A top US Republican senator for the first time mentioned impeachment in connection with President George W. Bush's authorization of electronic surveillance inside the United States without a court warrant.
Arlen Specter, chairman of the Senate Judiciary Committee, cautioned it was too early to draw any conclusions as his committee gears up for public hearings into the growing controversy early next month.
But in his appearance on ABC's "This Week" program, Specter insisted the Senate was not going to give the president what he called "a blank check."
When asked what could happen if lawmakers find Bush in violation of the law, Specter answered: "Impeachment is a remedy. After impeachment, you could have a criminal prosecution, but the principal remedy ... under our society is to pay a political price."
He made it a point to clarify, however, that he was speaking theoretically and was "not suggesting remotely that there's any basis" for a presidential impeachment at this moment.
The controversy erupted last month after the New York Times reported that Bush had repeatedly authorized the National Security Agency to monitor overseas telephone calls and e-mail traffic to and from people living in the United States without requisite permission from a secret court.
Under the 1978 Foreign Intelligence Surveillance Act, the government can conduct such surveillance only for 72 hours as it seeks a warrant for continued monitoring.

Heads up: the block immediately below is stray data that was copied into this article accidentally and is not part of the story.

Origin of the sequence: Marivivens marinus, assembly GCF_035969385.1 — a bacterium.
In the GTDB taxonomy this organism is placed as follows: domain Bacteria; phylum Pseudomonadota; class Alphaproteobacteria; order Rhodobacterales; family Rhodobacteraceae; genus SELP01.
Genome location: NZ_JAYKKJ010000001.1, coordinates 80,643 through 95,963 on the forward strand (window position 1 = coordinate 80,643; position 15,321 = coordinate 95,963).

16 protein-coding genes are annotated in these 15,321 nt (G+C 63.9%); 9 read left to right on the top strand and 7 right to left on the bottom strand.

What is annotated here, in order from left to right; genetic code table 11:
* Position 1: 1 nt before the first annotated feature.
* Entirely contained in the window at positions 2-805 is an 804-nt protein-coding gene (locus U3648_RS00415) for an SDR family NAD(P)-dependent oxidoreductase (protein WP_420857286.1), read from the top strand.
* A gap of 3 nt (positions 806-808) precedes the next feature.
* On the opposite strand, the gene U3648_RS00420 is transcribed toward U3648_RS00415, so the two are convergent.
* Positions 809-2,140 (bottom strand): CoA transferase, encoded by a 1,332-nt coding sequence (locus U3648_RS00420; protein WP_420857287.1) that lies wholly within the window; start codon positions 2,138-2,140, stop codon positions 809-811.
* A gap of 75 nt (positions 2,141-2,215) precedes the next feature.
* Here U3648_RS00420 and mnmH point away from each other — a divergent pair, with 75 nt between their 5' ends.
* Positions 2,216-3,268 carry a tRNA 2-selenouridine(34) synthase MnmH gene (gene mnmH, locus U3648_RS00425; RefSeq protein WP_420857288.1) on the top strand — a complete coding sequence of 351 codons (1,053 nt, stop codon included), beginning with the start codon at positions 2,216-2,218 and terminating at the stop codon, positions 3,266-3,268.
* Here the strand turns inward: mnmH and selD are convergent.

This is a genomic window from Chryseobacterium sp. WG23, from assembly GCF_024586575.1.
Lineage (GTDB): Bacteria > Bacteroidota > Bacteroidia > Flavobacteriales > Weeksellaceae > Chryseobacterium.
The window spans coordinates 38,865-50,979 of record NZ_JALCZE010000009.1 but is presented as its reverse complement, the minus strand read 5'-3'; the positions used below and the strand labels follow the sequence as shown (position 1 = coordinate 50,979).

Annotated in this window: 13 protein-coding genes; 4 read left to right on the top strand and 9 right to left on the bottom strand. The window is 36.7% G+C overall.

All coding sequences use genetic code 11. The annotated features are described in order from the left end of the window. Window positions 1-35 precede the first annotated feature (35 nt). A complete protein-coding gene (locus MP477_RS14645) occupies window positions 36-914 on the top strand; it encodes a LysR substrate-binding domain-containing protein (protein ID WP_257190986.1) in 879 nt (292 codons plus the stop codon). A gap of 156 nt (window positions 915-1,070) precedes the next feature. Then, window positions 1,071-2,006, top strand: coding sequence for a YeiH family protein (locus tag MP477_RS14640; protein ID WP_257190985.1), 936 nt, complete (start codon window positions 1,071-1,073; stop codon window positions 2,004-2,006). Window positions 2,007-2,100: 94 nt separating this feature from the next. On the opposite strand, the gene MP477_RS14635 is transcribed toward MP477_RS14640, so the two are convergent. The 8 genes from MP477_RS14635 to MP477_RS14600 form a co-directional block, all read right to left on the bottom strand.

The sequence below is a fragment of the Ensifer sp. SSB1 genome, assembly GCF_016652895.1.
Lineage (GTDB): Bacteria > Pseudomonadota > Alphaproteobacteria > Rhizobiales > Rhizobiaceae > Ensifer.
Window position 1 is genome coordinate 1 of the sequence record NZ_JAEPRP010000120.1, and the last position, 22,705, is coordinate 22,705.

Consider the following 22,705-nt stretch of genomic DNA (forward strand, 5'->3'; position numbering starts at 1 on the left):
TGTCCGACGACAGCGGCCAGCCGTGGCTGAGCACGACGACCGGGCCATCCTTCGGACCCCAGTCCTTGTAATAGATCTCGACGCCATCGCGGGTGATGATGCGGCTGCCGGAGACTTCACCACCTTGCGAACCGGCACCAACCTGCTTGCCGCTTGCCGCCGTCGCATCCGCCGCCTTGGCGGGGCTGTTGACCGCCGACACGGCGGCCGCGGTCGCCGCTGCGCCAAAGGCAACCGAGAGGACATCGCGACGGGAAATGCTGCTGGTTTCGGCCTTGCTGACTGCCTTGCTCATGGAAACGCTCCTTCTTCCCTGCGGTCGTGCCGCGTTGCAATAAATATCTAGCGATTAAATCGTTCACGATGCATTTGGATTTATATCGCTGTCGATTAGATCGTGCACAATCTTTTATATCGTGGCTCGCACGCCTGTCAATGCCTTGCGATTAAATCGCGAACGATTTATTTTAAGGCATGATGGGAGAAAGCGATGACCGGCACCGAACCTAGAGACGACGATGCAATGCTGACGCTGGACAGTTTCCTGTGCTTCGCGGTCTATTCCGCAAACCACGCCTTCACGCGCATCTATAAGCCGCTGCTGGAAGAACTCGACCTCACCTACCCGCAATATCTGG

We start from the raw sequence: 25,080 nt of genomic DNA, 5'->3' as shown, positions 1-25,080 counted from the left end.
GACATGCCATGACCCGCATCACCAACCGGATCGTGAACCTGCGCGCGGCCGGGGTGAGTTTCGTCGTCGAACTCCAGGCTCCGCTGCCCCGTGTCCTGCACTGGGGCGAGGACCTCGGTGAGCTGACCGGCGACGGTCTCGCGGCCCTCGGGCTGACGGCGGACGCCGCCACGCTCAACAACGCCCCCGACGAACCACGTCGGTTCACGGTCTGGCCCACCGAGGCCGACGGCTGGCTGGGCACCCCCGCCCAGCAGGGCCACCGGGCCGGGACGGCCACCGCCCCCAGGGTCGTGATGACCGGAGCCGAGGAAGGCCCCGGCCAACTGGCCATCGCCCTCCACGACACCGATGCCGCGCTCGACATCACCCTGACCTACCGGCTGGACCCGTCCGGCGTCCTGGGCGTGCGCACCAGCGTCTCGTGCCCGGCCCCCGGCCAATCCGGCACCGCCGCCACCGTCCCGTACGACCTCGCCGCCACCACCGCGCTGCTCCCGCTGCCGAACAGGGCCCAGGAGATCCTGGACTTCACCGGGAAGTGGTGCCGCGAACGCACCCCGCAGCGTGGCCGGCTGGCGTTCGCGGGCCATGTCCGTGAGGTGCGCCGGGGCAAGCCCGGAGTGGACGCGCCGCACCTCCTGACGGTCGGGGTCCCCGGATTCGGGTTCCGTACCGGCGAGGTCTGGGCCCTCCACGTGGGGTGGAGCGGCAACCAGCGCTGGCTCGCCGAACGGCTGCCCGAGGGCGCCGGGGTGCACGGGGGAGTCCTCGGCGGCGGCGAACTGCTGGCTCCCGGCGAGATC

Bush has blasted the disclosure as harmful to national security and vowed to continue the wiretaps, arguing he had the right to authorize them under his constitutional war powers as well as a resolution passed by Congress in the wake in the September 11, 2001, terrorist attacks.
The measure adopted three days after the strikes allows the president "to use all necessary and appropriate force" against those involved in them, but contains no specific language on surveillance.
Specter said he disagreed with the contention that the resolution included an implicit authorization to modify the surveillance act.
"If that's what the administration was relying on, I thought they were wrong," he pointed out.
He added that the issue of wartime presidential powers was "a very knotty question" that "ought to be thoroughly examined."
Specter assured he was prepared to listen to the administration's explanations, but warned, "I'm going to wear my skepticism on my sleeve."
The chairman became the second Republican Judiciary Committee member to publicly question the president's rationale for authorizing the wiretaps.
Senator Sam Brownback said last month he did not agree "with the legal basis on which they are basing their surveillance."
The statements indicate the Bush administration will not be able to count on full support from the 10 committee Republicans when the hearings begin in early February.
The judiciary committee also has eight Democrats, who have questioned the legality of the surveillance program.
Senator Dianne Feinstein, one of the Democratic members, reiterated her doubts Sunday, saying, "I do not believe it's true that the president's plenary power would allow him to simply avoid the law."
The fray was also joined by First Lady Laura Bush, who told reporters on the way to Liberia that the American people expected the president "to do what they can to make sure there's not an attack by foreign terrorists."
The latest CNN/USA Today/Gallup Poll found that 50 percent of Americans believe the administration was right undertaking these wiretaps, while 46 percent said it was wrong.
Copyright © 2006 Agence France Presse.